What About The Quality Of Organic Food?
Quality through the process of production
In order to determine the quality of food, not only the specific properties of the product but also those of its production and processing must be measured and proven. However, science is still in its infancy when it comes to making an objective assessment of products from different production processes. However, from a chemical-analytical point of view, bioproducts have proven to produce better, in some cases equally good and only in rare cases worse quality characteristics than conventional products. Since the use of chemical and synthetic fertilizers and pesticides is banned in organic products, there are hardly any residues of these substances. This is confirmed again and again in the investigations of official food controls.
Fewer ingredients, additives and processing aids
An increasing number of consumers are exposed to food intolerances. Organic foods often provide these consumers with a significantly lower allergy potential, as EU legislation on organic farming allows only a very limited number of ingredients, additives and processing aids for organic products. These are listed explicitly in so-called positive lists. For the additives alone, only 54 out of more than 320 are currently authorized, ie only about one-sixth, and these are also limited and product-related. This means that the number of substances used in the product is many times lower than that of conventional foods. Individual producers' associations further restrict the additives. Important for the consumer is that these substances are usually listed individually on the packaging up to the smallest quantity. This provides the consumer with an opportunity to obtain comprehensive information and to reduce the possibility of using additives through the choice of food.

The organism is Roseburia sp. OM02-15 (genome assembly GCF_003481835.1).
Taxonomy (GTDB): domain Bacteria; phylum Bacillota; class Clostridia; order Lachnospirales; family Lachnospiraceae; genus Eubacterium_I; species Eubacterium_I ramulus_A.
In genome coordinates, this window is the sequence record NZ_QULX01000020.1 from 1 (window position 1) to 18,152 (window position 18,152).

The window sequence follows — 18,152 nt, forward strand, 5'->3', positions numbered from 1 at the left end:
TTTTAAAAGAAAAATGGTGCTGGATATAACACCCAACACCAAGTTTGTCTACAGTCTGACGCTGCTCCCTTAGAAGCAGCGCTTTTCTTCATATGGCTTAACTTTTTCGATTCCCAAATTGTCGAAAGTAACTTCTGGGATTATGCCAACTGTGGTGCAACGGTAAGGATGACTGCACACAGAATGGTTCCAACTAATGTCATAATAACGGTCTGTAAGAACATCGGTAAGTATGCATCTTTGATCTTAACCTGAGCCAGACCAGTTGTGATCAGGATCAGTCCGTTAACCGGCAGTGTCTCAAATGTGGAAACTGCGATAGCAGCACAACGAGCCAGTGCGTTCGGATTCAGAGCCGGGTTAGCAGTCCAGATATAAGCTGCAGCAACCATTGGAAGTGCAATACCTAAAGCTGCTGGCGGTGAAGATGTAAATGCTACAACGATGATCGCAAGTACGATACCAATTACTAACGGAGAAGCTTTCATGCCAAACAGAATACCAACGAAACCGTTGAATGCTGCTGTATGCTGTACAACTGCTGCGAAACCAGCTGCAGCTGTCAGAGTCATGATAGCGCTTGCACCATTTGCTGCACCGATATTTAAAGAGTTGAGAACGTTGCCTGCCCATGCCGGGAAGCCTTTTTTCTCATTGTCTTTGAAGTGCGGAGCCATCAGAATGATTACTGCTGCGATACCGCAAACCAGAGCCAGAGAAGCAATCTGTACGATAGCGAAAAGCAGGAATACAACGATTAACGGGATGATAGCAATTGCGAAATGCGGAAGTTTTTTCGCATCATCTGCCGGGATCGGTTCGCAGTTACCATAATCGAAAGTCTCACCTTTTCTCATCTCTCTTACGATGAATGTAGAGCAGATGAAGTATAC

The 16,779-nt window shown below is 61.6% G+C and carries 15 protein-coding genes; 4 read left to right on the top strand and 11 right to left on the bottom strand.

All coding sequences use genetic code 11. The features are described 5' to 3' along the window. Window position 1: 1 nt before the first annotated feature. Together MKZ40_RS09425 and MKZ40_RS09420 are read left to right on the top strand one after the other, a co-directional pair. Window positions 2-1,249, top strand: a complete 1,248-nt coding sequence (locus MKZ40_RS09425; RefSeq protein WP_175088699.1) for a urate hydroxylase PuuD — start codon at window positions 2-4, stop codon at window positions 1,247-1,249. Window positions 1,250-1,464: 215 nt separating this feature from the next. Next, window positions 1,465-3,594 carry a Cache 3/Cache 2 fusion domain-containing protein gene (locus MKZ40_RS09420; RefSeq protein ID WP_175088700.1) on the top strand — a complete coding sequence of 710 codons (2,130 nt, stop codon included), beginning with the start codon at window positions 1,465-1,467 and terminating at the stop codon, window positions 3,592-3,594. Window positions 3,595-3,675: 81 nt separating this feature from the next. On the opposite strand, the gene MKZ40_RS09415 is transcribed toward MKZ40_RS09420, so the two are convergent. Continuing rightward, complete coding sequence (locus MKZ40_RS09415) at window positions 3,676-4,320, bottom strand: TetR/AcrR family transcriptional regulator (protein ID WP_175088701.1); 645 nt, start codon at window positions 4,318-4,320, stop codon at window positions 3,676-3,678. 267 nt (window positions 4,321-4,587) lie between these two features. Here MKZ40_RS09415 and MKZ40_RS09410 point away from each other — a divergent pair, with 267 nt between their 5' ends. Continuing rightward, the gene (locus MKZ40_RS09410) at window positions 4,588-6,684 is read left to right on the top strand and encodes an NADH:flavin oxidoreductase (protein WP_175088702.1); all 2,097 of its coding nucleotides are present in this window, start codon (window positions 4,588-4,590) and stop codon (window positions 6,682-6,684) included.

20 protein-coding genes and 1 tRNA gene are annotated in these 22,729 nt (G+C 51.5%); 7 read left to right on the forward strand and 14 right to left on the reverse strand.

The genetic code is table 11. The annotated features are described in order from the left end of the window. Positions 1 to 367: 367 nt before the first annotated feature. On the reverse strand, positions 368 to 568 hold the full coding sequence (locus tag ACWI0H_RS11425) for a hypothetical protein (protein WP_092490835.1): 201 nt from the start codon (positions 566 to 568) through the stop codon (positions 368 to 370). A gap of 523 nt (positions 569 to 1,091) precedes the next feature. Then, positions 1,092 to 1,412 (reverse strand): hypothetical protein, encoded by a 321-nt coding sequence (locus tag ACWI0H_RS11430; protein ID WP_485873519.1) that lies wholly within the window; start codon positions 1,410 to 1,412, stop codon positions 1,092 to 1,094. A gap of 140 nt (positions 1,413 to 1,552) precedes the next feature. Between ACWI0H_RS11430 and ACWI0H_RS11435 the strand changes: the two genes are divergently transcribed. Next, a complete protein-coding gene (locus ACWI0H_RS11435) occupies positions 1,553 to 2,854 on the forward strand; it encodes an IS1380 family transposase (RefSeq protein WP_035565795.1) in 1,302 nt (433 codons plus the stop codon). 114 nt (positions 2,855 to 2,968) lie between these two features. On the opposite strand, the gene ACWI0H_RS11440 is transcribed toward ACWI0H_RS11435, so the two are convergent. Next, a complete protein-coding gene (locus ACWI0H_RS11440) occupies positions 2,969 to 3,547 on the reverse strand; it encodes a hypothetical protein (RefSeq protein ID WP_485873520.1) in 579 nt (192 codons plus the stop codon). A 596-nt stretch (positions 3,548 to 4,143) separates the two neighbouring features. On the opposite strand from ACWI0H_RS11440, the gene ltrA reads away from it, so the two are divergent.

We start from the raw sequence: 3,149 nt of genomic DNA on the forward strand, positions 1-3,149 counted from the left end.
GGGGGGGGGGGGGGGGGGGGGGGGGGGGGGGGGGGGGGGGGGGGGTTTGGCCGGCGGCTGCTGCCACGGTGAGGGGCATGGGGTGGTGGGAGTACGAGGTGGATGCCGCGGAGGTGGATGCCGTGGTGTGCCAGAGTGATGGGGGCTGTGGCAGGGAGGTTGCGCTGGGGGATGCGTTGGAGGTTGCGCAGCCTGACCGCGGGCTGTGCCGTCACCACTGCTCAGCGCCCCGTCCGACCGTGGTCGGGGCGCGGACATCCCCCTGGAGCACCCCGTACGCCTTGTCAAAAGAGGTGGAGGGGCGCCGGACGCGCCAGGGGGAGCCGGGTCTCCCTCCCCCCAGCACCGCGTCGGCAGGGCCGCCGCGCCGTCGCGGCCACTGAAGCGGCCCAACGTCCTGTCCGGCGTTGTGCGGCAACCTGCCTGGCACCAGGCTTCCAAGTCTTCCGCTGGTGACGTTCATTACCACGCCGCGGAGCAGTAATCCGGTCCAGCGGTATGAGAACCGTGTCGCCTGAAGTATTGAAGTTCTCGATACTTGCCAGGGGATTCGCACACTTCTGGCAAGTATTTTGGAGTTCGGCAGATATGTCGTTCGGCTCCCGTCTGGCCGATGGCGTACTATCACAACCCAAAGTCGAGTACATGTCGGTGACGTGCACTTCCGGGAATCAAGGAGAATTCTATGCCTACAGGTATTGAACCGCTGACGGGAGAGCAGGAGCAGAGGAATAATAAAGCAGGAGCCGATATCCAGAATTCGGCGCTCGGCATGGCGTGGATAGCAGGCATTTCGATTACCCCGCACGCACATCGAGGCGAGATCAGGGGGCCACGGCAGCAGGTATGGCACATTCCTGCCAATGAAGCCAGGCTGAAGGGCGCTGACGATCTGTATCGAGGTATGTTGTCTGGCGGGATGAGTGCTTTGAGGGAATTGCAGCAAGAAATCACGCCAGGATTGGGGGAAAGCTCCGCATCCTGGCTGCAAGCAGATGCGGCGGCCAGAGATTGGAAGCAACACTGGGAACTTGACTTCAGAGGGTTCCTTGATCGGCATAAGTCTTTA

There are studies that have shown a higher content of vitamins, minerals, trace elements and phytochemicals in plant bioproducts. But there are also studies that have found no significant difference between organic and conventionally produced products. A final evaluation is not available.
Organic fruit and organic vegetables usually contain less nitrate and pesticide residues. Some studies point to higher dry matter contents of organic products compared to conventional products. In some cases, the lower water content results in higher contents of valuable ingredients in organic products. Vegetable bioproducts often have higher levels of phytochemicals considered valuable by nutritionists.
For the quality assessment of animal products from organic farming, the species-appropriate husbandry and feeding have crucial importance. Each animal has the right to space, light and fresh air, allowing every animal access to the pasture and grazing land. Fully slatted floors are prohibited in cattle, pig and sheep farming.
So far there are no scientific studies on whether the regular consumption of organically produced food can generally be more conducive to health than the consumption of conventionally produced products. It is important to remember that food must not endanger health in general. An investigation by the Max Rubner Institute came to the following conclusion: "The question of whether organic buyers generally eat healthier, could not be answered unambiguously so based on the data of the National Consumption Study II 13,000 people aged 18 to 80 years The results show that there is a connection between the purchase of organic food and the dietary habits and lifestyle.
Organic buyers are healthier, more frequent non-smokers and active in sports. Overall, they practice a healthier lifestyle than non-organic buyers. When buying food, aspects of a healthy diet play just as important as altruistic criteria.